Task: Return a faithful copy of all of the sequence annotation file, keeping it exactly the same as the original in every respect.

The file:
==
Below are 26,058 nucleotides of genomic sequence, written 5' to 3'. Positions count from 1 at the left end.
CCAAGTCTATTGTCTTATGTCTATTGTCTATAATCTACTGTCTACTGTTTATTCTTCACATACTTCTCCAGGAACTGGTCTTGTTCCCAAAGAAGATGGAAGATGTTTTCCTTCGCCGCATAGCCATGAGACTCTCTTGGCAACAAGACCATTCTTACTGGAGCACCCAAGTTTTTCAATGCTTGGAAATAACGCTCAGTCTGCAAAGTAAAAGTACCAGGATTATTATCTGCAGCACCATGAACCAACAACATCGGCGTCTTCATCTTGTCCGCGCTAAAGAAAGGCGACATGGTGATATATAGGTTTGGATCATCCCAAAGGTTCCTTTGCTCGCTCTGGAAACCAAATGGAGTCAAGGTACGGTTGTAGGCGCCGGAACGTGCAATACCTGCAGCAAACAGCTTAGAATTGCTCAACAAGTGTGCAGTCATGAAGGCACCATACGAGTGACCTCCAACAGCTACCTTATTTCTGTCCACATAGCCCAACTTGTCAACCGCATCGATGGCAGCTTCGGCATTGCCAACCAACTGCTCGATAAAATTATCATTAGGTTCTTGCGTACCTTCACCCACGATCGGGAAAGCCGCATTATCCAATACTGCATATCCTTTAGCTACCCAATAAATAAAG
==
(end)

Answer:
Below are 26,058 nucleotides of genomic sequence, written 5' to 3'. Positions count from 1 at the left end.
CCAAGTCTATTGTCTTATGTCTATTGTCTATAATCTACTGTCTACTGTTTATTCTTCACATACTTCTCCAGGAACTGGTCTTGTTCCCAAAGAAGATGGAAGATGTTTTCCTTCGCCGCATAGCCATGAGACTCTCTTGGCAACAAGACCATTCTTACTGGAGCACCCAAGTTTTTCAATGCTTGGAAATAACGCTCAGTCTGCAAAGTAAAAGTACCAGGATTATTATCTGCAGCACCATGAACCAACAACATCGGCGTCTTCATCTTGTCCGCGCTAAAGAAAGGCGACATGGTGATATATAGGTTTGGATCATCCCAAAGGTTCCTTTGCTCGCTCTGGAAACCAAATGGAGTCAAGGTACGGTTGTAGGCGCCGGAACGTGCAATACCTGCAGCAAACAGCTTAGAATTGCTCAACAAGTGTGCAGTCATGAAGGCACCATACGAGTGACCTCCAACAGCTACCTTATTTCTGTCCACATAGCCCAACTTGTCAACCGCATCGATGGCAGCTTCGGCATTGCCAACCAACTGCTCGATAAAATTATCATTAGGTTCTTGCGTACCTTCACCCACGATCGGGAAAGCCGCATTATCCAATACTGCATATCCTTTAGCTACCCAATAAATAAAG